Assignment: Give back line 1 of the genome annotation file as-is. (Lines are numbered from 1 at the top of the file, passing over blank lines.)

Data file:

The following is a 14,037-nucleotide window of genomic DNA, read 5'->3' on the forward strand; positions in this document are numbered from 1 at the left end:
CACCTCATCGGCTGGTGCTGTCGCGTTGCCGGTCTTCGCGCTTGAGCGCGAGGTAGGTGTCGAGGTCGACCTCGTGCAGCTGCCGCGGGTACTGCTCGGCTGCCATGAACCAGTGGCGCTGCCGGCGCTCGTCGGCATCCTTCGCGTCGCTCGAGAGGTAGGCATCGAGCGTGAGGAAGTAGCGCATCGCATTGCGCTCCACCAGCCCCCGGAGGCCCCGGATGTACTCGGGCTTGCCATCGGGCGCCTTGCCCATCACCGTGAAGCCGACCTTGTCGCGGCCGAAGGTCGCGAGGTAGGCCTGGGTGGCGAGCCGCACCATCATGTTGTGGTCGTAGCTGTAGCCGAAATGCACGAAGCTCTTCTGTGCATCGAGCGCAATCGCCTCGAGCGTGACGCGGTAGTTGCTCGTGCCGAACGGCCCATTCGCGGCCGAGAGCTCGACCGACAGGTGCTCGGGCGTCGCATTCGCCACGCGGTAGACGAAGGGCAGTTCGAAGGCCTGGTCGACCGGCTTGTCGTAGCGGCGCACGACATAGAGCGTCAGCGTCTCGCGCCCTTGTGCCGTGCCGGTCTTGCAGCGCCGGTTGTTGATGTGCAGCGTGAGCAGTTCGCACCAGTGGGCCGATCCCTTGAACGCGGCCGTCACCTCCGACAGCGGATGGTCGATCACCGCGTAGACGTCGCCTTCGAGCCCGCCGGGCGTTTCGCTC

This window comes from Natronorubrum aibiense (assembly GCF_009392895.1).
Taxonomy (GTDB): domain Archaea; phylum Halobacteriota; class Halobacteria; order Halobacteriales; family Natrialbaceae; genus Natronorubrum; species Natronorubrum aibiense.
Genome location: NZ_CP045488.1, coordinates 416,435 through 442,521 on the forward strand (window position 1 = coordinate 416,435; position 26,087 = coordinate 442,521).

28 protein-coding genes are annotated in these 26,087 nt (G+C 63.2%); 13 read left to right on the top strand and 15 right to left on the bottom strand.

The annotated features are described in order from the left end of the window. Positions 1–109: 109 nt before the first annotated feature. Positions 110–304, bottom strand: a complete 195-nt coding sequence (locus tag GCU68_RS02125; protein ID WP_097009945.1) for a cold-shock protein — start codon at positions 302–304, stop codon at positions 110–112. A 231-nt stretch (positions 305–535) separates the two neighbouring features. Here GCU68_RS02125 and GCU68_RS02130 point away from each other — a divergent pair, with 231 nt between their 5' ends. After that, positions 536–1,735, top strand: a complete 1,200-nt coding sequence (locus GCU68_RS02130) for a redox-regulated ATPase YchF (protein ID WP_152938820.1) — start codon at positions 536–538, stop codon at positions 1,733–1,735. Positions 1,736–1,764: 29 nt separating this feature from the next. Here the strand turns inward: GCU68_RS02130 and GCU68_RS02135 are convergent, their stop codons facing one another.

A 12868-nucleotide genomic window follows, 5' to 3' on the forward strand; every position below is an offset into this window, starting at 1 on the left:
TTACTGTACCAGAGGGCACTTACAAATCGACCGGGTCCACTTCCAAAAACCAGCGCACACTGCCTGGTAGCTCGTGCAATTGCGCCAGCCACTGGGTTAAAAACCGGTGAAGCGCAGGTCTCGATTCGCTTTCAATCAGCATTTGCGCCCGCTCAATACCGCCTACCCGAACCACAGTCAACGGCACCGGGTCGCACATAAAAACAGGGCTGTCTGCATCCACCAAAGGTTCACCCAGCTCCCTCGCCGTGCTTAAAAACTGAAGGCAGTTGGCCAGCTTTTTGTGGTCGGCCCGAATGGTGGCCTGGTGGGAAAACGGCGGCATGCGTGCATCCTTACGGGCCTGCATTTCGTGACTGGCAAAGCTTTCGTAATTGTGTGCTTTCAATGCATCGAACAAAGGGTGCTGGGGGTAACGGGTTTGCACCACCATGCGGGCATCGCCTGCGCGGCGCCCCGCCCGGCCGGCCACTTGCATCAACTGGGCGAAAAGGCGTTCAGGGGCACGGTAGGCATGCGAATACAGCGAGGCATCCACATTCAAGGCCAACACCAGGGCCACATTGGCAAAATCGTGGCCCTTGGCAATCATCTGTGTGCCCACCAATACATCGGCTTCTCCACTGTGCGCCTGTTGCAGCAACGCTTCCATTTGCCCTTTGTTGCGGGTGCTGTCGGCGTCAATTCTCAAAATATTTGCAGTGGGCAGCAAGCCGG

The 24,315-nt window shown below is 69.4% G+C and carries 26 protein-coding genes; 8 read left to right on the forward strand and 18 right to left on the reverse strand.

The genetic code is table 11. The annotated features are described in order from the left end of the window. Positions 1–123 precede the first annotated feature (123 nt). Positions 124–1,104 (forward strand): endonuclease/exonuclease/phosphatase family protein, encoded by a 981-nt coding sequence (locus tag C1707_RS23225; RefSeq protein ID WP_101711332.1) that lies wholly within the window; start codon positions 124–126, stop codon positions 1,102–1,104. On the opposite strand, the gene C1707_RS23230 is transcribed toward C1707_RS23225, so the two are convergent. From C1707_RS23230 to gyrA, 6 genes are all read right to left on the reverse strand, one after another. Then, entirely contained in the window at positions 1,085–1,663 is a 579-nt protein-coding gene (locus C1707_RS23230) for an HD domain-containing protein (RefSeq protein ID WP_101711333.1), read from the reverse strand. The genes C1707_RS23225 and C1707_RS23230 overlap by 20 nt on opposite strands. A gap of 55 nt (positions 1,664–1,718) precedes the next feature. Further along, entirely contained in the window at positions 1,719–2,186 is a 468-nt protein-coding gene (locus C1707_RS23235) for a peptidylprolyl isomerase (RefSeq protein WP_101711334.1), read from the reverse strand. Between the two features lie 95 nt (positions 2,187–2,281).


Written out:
The following is a 14,037-nucleotide window of genomic DNA, read 5'->3' on the forward strand; positions in this document are numbered from 1 at the left end: